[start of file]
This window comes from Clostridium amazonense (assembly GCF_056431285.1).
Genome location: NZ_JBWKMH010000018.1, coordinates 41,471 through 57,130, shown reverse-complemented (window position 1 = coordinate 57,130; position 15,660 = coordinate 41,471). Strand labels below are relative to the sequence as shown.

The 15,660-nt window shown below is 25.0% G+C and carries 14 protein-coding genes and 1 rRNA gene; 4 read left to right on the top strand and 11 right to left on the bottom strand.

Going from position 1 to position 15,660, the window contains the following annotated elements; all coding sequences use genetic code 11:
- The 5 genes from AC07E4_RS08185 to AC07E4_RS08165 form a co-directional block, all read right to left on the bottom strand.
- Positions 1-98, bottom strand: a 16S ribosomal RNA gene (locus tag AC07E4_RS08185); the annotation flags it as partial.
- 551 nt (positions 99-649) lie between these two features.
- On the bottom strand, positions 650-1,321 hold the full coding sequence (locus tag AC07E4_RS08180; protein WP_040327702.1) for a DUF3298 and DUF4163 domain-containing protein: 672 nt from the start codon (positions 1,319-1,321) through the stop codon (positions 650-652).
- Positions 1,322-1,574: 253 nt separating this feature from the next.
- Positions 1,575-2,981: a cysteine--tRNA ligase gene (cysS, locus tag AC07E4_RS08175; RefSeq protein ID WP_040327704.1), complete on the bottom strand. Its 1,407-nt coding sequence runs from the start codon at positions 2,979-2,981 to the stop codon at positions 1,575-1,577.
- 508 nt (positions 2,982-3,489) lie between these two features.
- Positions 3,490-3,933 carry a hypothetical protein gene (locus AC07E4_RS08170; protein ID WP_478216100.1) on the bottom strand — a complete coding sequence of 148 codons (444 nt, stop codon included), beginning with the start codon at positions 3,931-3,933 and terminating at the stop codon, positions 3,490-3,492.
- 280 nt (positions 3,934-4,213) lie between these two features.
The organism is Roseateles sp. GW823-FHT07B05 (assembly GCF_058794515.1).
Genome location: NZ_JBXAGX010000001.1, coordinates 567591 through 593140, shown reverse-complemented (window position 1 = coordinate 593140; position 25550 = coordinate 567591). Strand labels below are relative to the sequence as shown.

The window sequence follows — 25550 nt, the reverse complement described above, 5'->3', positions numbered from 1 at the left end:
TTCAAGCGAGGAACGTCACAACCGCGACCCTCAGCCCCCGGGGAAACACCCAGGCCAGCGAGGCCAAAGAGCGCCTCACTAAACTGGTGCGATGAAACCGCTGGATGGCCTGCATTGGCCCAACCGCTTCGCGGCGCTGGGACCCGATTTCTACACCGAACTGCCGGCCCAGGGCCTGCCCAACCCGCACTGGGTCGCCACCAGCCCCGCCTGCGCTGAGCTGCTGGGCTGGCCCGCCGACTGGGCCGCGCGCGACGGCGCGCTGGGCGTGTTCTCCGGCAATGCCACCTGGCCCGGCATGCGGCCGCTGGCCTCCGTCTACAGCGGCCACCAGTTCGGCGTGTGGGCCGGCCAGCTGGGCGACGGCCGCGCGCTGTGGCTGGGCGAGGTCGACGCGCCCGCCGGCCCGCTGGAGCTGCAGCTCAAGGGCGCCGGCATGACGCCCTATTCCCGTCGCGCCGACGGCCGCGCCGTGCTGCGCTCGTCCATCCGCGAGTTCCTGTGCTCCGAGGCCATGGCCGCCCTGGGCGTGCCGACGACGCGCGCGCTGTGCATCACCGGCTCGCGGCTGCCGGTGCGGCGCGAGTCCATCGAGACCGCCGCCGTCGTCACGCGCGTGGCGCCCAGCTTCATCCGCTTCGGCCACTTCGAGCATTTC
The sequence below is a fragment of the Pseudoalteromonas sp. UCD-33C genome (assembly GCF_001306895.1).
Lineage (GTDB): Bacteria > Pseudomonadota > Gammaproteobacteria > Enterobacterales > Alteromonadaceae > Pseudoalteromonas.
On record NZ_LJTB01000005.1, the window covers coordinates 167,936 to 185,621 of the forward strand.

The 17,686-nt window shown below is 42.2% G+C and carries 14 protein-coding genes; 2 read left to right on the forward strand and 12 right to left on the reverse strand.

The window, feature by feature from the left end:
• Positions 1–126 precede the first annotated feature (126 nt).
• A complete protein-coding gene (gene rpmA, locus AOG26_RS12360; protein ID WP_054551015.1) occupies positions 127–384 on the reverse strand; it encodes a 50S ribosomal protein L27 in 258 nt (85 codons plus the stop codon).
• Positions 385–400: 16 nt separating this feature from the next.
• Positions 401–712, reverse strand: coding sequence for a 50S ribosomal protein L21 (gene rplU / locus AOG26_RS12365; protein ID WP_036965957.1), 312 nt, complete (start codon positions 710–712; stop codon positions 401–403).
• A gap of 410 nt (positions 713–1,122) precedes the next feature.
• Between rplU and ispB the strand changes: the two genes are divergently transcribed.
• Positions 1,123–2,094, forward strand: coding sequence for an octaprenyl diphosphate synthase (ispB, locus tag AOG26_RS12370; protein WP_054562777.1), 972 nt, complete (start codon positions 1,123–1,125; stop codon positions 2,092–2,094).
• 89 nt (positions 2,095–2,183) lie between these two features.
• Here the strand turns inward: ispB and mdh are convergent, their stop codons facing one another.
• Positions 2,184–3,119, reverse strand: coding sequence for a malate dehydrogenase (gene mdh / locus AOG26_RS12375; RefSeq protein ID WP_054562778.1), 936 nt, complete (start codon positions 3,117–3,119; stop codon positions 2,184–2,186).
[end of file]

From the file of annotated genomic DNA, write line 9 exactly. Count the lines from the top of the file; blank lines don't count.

- Positions 1,322-1,574: 253 nt separating this feature from the next.